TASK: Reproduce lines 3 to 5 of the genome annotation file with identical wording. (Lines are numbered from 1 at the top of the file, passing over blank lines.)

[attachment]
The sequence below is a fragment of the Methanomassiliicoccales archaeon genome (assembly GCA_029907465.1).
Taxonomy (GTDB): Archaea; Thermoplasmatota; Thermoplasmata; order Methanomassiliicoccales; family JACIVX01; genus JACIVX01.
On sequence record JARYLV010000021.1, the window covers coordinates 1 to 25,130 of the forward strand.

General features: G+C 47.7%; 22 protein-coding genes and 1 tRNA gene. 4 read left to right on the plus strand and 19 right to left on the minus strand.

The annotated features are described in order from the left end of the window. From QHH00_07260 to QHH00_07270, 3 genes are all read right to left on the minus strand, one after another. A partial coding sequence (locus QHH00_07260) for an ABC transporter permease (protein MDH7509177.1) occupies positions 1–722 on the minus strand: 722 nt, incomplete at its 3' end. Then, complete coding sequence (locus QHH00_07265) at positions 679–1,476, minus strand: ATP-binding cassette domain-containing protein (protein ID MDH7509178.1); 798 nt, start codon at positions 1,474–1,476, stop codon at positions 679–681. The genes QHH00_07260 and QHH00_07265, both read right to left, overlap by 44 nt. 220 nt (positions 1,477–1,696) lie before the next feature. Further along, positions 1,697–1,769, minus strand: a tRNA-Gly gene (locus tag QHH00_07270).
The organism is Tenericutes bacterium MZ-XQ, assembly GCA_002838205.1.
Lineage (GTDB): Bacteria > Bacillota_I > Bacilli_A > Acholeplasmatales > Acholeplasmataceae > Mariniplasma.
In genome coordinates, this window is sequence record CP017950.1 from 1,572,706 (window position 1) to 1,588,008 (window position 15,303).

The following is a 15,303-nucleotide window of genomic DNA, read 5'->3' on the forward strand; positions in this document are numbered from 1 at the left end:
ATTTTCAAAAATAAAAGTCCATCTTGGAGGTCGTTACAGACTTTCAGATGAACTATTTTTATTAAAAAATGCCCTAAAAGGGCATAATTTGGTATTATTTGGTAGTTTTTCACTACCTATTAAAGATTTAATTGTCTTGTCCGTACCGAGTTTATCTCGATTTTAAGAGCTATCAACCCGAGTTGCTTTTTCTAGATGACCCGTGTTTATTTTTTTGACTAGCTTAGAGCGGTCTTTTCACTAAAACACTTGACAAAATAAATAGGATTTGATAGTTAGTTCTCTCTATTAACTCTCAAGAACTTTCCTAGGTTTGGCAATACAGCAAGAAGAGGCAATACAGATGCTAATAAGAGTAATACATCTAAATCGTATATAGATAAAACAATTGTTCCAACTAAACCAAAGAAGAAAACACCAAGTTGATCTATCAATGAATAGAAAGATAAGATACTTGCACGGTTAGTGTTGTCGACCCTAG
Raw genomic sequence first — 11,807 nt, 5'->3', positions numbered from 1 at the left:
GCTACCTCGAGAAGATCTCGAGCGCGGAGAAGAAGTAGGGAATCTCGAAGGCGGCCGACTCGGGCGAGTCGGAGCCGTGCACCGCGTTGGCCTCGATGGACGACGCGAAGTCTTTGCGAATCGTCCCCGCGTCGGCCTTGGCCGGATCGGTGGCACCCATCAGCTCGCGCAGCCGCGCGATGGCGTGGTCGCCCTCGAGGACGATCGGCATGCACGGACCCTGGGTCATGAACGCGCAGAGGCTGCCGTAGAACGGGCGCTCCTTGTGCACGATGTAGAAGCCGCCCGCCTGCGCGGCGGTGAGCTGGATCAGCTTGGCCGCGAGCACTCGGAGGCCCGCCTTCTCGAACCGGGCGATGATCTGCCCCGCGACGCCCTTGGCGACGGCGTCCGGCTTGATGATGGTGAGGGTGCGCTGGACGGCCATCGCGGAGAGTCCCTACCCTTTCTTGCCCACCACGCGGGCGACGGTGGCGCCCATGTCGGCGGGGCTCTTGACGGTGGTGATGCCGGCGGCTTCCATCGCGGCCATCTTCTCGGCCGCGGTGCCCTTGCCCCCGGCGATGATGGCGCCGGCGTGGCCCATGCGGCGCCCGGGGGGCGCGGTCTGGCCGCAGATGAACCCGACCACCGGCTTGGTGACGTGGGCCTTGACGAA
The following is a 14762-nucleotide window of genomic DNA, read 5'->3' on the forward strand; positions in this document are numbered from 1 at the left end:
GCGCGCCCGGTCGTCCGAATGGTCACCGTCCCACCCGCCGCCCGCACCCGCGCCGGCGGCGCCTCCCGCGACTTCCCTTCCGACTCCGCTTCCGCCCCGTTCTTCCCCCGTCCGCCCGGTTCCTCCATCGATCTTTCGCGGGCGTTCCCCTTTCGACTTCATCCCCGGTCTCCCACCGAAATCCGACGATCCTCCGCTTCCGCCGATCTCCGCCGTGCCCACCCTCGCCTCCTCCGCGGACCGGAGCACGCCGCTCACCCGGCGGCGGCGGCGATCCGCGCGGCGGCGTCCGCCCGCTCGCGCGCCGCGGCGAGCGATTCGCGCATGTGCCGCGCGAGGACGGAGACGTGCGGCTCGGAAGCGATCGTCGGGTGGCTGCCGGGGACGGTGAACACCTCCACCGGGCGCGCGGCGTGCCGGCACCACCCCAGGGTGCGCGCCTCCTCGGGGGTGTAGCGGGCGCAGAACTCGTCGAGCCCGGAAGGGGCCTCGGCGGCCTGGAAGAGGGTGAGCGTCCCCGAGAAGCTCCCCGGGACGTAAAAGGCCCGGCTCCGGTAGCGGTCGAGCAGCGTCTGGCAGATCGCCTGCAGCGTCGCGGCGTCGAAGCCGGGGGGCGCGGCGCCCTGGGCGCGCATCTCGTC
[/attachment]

On sequence record JARYLV010000021.1, the window covers coordinates 1 to 25,130 of the forward strand.

General features: G+C 47.7%; 22 protein-coding genes and 1 tRNA gene. 4 read left to right on the plus strand and 19 right to left on the minus strand.

The annotated features are described in order from the left end of the window. From QHH00_07260 to QHH00_07270, 3 genes are all read right to left on the minus strand, one after another. A partial coding sequence (locus QHH00_07260) for an ABC transporter permease (protein MDH7509177.1) occupies positions 1–722 on the minus strand: 722 nt, incomplete at its 3' end. Then, complete coding sequence (locus QHH00_07265) at positions 679–1,476, minus strand: ATP-binding cassette domain-containing protein (protein ID MDH7509178.1); 798 nt, start codon at positions 1,474–1,476, stop codon at positions 679–681. The genes QHH00_07260 and QHH00_07265, both read right to left, overlap by 44 nt. 220 nt (positions 1,477–1,696) lie before the next feature. Further along, positions 1,697–1,769, minus strand: a tRNA-Gly gene (locus tag QHH00_07270).